Amends the Illegal Immigration Reform and Immigrant Responsibility Act of 1996 to authorize the DHS Secretary (in addition to the Attorney General) to disclose information relating to aliens who are victims of domestic violence to law enforcement officials for law enforcement purposes in a manner that protects the confidentiality of such information. Authorizes the Attorney General and the Secretaries of Homeland Security and State to disclose such information to national security officials to be used solely for a national security purpose. Requires the Attorney General and the Secretaries of Homeland Security and State to provide guidance to officers and employees of their respective departments regarding such disclosures of information.

Title IX: Safety for Indian Women – Amends the Omnibus Crime Control and Safe Streets Act of 1968 to: (1) include sex trafficking as a target of the grants to Indian tribal governments to combat violent crime against Indian women, and (2) expand the purposes for which the Attorney General may award domestic violence and sexual assault prevention grants to Indian tribal coalitions.

Amends the Violence Against Women and Department of Justice Reauthorization Act of 2005 to include the Secretary of the Interior, in addition to the HHS Secretary and the Attorney General, as a participant in consultations with Indian tribes regarding the administration of tribal funds and programs, enhancement of Indian women’s safety, and federal response to violent crimes against Indian women.

Gives Indian tribes criminal jurisdiction over domestic violence, dating violence, and violations of protective orders that occur on their lands. Makes that jurisdiction concurrent with federal and state jurisdiction. Requires Indian tribes prosecuting crimes of violence to: (1) prove that the defendant has requisite ties to the Indian tribe; (2) provide defendants the right to an impartial jury trial; and (3) notify a defendant of his or her rights, including the right to file a writ of habeas corpus in federal court.

Amends the federal criminal code to: (1) increase maximum penalties for assault convictions; and (2) impose criminal penalties on individuals who commit an assault resulting in substantial bodily injury to a spouse, intimate partner, or dating partner and who assault such spouse or partner by strangling or suffocating.

Reauthorizes appropriations for the national tribal sex offender registry and the tribal protection order registry for FY2014-FY2018.

Title X: Safer Act – Sexual Assault Forensic Evidence Reporting Act of 2013 or the SAFER Act of 2013 – Amends the DNA Analysis Backlog Elimination Act of 2000 to authorize the Attorney General to make Debbie Smith grants under such Act to states or local governments to: (1) conduct audits of samples of sexual assault evidence that are awaiting testing, provided such governments submit an audit plan that includes a good-faith estimate of the number of such samples; and (2) ensure that the collection and processing of DNA evidence by law enforcement agencies from crimes is carried out in an appropriate and timely manner and in accordance with specified protocols and practices. Requires not less than 5% but not more than 7% of Debbie Smith grant funds distributed in FY2014-FY2017 to be awarded for such purposes if sufficient applications to justify such amounts are received by the Attorney General, provided such awards do not decrease funds for other distribution requirements.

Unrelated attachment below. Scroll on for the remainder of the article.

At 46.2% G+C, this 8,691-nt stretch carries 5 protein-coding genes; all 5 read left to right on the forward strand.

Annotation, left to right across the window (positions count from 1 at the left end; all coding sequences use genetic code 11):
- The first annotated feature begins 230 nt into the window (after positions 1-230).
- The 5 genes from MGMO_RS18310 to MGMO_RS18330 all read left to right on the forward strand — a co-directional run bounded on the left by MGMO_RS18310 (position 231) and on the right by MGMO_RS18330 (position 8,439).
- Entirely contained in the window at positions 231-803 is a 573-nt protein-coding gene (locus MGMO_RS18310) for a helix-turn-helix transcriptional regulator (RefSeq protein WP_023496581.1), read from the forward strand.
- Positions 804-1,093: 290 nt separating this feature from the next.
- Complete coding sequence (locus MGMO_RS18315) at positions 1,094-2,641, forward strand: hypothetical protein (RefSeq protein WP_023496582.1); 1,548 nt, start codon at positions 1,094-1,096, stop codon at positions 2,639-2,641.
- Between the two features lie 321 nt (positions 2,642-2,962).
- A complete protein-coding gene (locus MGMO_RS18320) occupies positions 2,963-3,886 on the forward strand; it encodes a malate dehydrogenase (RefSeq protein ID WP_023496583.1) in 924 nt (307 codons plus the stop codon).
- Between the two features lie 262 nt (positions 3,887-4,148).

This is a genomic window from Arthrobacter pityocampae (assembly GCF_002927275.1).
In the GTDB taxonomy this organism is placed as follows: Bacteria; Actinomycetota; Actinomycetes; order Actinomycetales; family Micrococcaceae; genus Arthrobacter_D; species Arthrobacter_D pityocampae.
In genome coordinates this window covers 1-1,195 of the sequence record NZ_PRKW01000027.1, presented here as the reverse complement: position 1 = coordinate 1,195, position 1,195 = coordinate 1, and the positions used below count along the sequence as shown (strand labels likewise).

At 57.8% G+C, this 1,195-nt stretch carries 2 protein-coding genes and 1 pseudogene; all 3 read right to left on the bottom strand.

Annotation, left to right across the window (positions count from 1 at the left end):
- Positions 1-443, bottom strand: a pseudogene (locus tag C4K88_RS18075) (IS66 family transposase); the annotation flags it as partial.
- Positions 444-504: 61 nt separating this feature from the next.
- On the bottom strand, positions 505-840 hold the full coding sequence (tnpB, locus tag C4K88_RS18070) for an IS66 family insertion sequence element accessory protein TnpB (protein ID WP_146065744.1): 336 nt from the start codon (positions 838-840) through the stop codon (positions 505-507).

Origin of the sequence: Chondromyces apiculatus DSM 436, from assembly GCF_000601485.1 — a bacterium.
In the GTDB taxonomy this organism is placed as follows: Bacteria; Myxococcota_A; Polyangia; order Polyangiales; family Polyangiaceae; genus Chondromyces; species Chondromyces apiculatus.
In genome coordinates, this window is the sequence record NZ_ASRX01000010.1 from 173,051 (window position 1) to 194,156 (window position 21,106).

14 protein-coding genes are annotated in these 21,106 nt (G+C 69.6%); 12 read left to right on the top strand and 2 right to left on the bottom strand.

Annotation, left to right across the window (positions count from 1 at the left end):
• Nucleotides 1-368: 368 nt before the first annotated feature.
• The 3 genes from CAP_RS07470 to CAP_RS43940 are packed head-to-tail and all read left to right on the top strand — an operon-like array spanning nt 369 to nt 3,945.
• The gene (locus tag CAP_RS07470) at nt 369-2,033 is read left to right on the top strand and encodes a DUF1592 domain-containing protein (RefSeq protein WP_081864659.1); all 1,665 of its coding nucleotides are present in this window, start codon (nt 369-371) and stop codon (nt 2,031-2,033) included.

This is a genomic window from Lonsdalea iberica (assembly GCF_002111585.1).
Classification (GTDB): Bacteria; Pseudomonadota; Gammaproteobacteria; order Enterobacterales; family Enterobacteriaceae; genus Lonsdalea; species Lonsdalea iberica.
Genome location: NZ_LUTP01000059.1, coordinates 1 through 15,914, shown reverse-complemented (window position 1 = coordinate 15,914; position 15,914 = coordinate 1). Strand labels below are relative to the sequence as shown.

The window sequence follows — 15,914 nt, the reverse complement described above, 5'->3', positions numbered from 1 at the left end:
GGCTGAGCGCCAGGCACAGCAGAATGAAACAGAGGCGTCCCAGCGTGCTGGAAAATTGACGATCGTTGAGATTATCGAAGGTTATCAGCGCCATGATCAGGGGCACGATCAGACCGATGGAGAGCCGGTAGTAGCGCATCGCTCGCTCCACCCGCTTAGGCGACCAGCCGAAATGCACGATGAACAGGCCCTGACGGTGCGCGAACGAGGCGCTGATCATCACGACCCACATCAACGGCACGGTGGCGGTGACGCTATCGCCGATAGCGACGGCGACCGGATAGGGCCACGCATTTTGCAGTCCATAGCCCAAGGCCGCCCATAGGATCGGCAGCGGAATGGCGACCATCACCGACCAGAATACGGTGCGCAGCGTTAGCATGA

Requires the Director of the Federal Bureau of Investigation (FBI) to: (1) develop and publish a description of protocols and practices for the accurate, timely, and effective collection and processing of DNA evidence, which shall address appropriate steps in the investigation of cases that might involve DNA evidence; and (2) make available technical assistance and training to support states and local governments in adopting and implementing such protocols and practices.

Requires the Attorney General to submit to Congress an annual report on: (1) grants awarded to states and local governments, (2) the number of deadline extensions granted by the Attorney General, and (3) the processing status of the samples of sexual assault evidence identified in Sexual Assault Forensic Evidence Reports.

Requires, for each fiscal year through FY2018, that not less than 75% of Debbie Smith grant amounts be awarded to carry out for inclusion in the Combined DNA Index System DNA analyses of samples collected under applicable legal authority and of samples collected from crime scenes and to increase the capacity of state or local government laboratories to carry out DNA analyses.

Requires the DOJ Inspector General to conduct audits of grant recipients to prevent waste, fraud, and abuse.

Sunsets specified provisions of this Act regarding Debbie Smith grants for auditing sexual assault evidence backlogs on December 31, 2018.

Title XI: Other Matters – Amends the Civil Rights of Institutionalized Persons Act to allow a prisoner in federal custody to bring a suit against the United States for a mental or emotional injury if such injury resulted from the commission of a sexual act (currently, requires a prior showing of a physical injury). Amends the Prison Rape Elimination Act of 2003 to direct the DHS Secretary to publish a final rule adopting national standards for the detection, prevention, reduction, and punishment of rapes and sexual assaults in detention facilities against aliens detained for a violation of U.S. immigration law. Requires the HHS Secretary to publish a similar final rule for the protection of unaccompanied alien children in custodial facilities.

Amends the Communications Act of 1934, with respect to obscene or harassing telephone calls, to: (1) remove the intent to annoy requirement in the definition of such crime; and (2) include any specific person as an intended victim of such crime (currently, any person at the called number or who receives the communication).

Amends VAWA to extend through FY2018 the grant programs for: (1) improving and implementing processes for entering data on stalking and domestic violence into crime information databases, and (2) appointing victim/witness counselors for the prosecution of sex crimes and domestic violence crimes.

Amends the Victims of Child Abuse Act of 1990 to authorize appropriations for FY2014-FY2018 for child abuse and neglect technical assistance and training programs for judicial personnel and attorneys practicing in juvenile and family courts.